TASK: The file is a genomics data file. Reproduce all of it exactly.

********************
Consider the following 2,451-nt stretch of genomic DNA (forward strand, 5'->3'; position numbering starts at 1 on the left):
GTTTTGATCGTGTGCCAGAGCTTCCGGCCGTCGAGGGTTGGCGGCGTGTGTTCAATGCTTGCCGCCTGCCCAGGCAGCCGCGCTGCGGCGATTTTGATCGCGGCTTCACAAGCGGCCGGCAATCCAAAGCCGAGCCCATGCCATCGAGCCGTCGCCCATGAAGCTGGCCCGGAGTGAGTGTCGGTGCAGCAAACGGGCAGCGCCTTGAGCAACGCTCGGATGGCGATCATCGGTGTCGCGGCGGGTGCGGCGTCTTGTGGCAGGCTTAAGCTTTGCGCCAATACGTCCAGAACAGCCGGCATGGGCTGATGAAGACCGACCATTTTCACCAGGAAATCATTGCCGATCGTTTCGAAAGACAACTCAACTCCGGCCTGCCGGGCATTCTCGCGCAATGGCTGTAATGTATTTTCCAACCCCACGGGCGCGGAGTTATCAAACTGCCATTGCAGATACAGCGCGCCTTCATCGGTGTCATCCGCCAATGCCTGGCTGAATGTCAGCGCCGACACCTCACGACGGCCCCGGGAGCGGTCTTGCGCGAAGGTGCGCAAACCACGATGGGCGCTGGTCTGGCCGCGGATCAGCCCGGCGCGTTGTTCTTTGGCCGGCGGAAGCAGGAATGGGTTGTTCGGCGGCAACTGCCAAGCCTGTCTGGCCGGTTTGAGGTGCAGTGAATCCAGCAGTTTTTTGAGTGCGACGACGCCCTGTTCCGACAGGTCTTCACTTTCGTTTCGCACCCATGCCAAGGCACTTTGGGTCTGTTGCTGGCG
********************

Consider the following 2,451-nt stretch of genomic DNA (forward strand, 5'->3'; position numbering starts at 1 on the left):
GTTTTGATCGTGTGCCAGAGCTTCCGGCCGTCGAGGGTTGGCGGCGTGTGTTCAATGCTTGCCGCCTGCCCAGGCAGCCGCGCTGCGGCGATTTTGATCGCGGCTTCACAAGCGGCCGGCAATCCAAAGCCGAGCCCATGCCATCGAGCCGTCGCCCATGAAGCTGGCCCGGAGTGAGTGTCGGTGCAGCAAACGGGCAGCGCCTTGAGCAACGCTCGGATGGCGATCATCGGTGTCGCGGCGGGTGCGGCGTCTTGTGGCAGGCTTAAGCTTTGCGCCAATACGTCCAGAACAGCCGGCATGGGCTGATGAAGACCGACCATTTTCACCAGGAAATCATTGCCGATCGTTTCGAAAGACAACTCAACTCCGGCCTGCCGGGCATTCTCGCGCAATGGCTGTAATGTATTTTCCAACCCCACGGGCGCGGAGTTATCAAACTGCCATTGCAGATACAGCGCGCCTTCATCGGTGTCATCCGCCAATGCCTGGCTGAATGTCAGCGCCGACACCTCACGACGGCCCCGGGAGCGGTCTTGCGCGAAGGTGCGCAAACCACGATGGGCGCTGGTCTGGCCGCGGATCAGCCCGGCGCGTTGTTCTTTGGCCGGCGGAAGCAGGAATGGGTTGTTCGGCGGCAACTGCCAAGCCTGTCTGGCCGGTTTGAGGTGCAGTGAATCCAGCAGTTTTTTGAGTGCGACGACGCCCTGTTCCGACAGGTCTTCACTTTCGTTTCGCACCCATGCCAAGGCACTTTGGGTCTGTTGCTGGCG